Robert M. Gates
Texas A & M via Getty Images
Robert M. Gates, who is currently the president of Texas A & M, may replace Donald Rumsfeld as Secretary of Defense before the year is out.
updated 11/27/2006 2:42:09 PM ET 2006-11-27T19:42:09

Robert Gates, the former CIA director who is President Bush's choice to replace Donald H. Rumsfeld as defense secretary, is likely to assume the Pentagon post before year's end if he is confirmed by the Senate as expected, officials said Monday.

Eric Ruff, the Pentagon press secretary, said Gates will have his confirmation hearing before the Senate Armed Services Committee early next week, with a vote expected by the full Senate by Dec. 12 or 13. In preparation for the hearing, Gates is receiving a series of briefings by senior Pentagon officials, Ruff said.

Even if Gates is confirmed as expected, it is unclear when he would be sworn in to his new duties, Ruff said.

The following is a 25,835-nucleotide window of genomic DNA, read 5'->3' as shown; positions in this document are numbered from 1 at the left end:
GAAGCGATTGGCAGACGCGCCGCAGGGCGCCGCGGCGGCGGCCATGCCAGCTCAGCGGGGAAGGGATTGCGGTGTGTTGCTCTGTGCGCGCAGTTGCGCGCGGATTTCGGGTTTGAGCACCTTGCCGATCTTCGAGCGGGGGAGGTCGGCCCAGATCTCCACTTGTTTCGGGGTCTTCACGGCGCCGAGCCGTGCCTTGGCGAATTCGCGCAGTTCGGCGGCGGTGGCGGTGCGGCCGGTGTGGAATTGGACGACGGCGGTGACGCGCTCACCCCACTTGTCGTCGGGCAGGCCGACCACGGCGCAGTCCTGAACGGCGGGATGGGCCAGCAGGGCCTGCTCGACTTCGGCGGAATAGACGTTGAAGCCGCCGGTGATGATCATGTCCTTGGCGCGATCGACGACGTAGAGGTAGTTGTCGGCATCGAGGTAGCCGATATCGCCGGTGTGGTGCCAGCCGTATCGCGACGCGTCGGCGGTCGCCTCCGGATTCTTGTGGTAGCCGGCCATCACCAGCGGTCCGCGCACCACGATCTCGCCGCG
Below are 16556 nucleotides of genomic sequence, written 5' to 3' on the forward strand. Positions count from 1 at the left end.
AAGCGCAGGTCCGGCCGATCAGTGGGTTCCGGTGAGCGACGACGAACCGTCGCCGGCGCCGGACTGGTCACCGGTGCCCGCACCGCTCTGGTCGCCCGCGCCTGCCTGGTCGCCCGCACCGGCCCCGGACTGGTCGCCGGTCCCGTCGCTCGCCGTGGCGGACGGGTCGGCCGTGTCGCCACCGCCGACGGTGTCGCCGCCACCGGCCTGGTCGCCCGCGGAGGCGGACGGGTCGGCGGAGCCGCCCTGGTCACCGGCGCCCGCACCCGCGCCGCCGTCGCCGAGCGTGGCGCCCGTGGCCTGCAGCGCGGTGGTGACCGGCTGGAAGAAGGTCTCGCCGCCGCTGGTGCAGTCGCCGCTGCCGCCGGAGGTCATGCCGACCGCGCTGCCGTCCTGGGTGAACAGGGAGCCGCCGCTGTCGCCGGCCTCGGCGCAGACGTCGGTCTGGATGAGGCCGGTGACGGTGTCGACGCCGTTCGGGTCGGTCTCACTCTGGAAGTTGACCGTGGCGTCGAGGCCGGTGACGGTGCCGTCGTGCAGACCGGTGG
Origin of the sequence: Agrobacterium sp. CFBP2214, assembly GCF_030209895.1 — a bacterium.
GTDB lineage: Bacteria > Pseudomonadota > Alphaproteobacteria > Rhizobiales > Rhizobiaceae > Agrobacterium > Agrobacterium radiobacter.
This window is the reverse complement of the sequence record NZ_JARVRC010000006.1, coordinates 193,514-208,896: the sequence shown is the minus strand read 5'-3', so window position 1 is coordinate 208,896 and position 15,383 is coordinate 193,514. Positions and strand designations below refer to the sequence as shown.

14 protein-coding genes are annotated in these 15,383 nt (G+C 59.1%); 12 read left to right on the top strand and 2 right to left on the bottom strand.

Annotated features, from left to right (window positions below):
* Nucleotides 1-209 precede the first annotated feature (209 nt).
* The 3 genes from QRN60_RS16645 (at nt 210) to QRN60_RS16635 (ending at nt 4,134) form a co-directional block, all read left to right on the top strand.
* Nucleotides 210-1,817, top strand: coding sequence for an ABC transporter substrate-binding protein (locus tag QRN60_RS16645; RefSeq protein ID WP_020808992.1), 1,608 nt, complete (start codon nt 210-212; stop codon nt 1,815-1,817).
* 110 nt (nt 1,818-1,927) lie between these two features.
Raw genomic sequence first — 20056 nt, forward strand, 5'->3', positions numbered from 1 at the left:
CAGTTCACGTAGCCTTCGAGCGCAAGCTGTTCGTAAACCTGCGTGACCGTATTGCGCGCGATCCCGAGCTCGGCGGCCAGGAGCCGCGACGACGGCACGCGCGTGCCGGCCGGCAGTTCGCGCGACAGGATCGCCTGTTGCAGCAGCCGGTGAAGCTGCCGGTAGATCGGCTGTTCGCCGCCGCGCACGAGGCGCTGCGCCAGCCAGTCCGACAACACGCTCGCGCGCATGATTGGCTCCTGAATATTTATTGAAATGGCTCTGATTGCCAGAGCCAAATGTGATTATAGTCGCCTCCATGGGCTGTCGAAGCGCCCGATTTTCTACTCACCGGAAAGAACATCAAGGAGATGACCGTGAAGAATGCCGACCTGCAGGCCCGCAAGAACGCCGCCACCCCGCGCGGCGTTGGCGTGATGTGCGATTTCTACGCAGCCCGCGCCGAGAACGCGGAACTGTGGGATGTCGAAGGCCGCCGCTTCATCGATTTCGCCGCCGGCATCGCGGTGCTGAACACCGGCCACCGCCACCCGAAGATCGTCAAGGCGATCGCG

"It's somewhat of a fluid situation," he said.

Rumsfeld lengthy tenure
Another administration official, who would discuss the Gates matter only on condition of anonymity, said that if confirmation goes as expected, then Gates would be sworn in well before the end of the year. No date is set.

Bush announced Rumsfeld's resignation and Gates' nomination on Nov. 8.

Ruff said Gates, who is president of Texas A&M University, may have university business to attend to in the days following his confirmation hearing, but it was unclear whether this would delay his swearing in.

There has been speculation that the Pentagon transition would be put off until the end of December in order to give Rumsfeld the distinction of being the longest-serving secretary of defense since the post was created in 1947.

Rumsfeld is the only person to have held the job twice. The first time, he served for 14 months, from Nov. 20, 1975 to Jan. 20, 1977. His current tenure began Jan. 20, 2001. If he were to stay until Dec. 28, his combined tenures would surpass the longevity record held by Robert S. McNamara, who served from Jan. 21, 1961 to Feb. 29, 1968.

Ruff said, however, that the timing of Gates' takeover has nothing to do with the longevity record.

"I can assure you that is not a factor on the secretary's mind," Ruff said.

Copyright 2006 The Associated Press. All rights reserved. This material may not be published, broadcast, rewritten or redistributed.

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